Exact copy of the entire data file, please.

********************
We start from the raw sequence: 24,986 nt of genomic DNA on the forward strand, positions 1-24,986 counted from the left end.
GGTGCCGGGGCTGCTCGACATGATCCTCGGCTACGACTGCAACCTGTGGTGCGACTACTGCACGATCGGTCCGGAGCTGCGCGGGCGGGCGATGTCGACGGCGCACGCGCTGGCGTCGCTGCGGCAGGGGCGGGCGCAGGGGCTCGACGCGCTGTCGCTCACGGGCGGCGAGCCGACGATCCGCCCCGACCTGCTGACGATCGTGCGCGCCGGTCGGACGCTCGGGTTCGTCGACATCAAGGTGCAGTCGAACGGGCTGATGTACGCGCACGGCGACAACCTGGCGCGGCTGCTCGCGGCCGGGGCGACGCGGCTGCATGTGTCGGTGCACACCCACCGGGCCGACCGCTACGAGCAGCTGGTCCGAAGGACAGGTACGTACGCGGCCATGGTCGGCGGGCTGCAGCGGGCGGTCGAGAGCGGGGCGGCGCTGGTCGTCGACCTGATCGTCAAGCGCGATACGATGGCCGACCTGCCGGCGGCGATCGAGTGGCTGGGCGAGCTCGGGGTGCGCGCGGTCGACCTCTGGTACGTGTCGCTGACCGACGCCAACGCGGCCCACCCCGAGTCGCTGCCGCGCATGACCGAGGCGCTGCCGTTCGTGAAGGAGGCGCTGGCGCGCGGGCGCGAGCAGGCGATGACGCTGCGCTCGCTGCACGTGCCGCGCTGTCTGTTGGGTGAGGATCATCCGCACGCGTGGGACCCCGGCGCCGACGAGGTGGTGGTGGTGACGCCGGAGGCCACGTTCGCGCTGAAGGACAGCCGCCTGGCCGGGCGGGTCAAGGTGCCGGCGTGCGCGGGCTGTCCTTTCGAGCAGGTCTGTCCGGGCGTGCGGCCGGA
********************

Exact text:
We start from the raw sequence: 24,986 nt of genomic DNA on the forward strand, positions 1-24,986 counted from the left end.
GGTGCCGGGGCTGCTCGACATGATCCTCGGCTACGACTGCAACCTGTGGTGCGACTACTGCACGATCGGTCCGGAGCTGCGCGGGCGGGCGATGTCGACGGCGCACGCGCTGGCGTCGCTGCGGCAGGGGCGGGCGCAGGGGCTCGACGCGCTGTCGCTCACGGGCGGCGAGCCGACGATCCGCCCCGACCTGCTGACGATCGTGCGCGCCGGTCGGACGCTCGGGTTCGTCGACATCAAGGTGCAGTCGAACGGGCTGATGTACGCGCACGGCGACAACCTGGCGCGGCTGCTCGCGGCCGGGGCGACGCGGCTGCATGTGTCGGTGCACACCCACCGGGCCGACCGCTACGAGCAGCTGGTCCGAAGGACAGGTACGTACGCGGCCATGGTCGGCGGGCTGCAGCGGGCGGTCGAGAGCGGGGCGGCGCTGGTCGTCGACCTGATCGTCAAGCGCGATACGATGGCCGACCTGCCGGCGGCGATCGAGTGGCTGGGCGAGCTCGGGGTGCGCGCGGTCGACCTCTGGTACGTGTCGCTGACCGACGCCAACGCGGCCCACCCCGAGTCGCTGCCGCGCATGACCGAGGCGCTGCCGTTCGTGAAGGAGGCGCTGGCGCGCGGGCGCGAGCAGGCGATGACGCTGCGCTCGCTGCACGTGCCGCGCTGTCTGTTGGGTGAGGATCATCCGCACGCGTGGGACCCCGGCGCCGACGAGGTGGTGGTGGTGACGCCGGAGGCCACGTTCGCGCTGAAGGACAGCCGCCTGGCCGGGCGGGTCAAGGTGCCGGCGTGCGCGGGCTGTCCTTTCGAGCAGGTCTGTCCGGGCGTGCGGCCGGA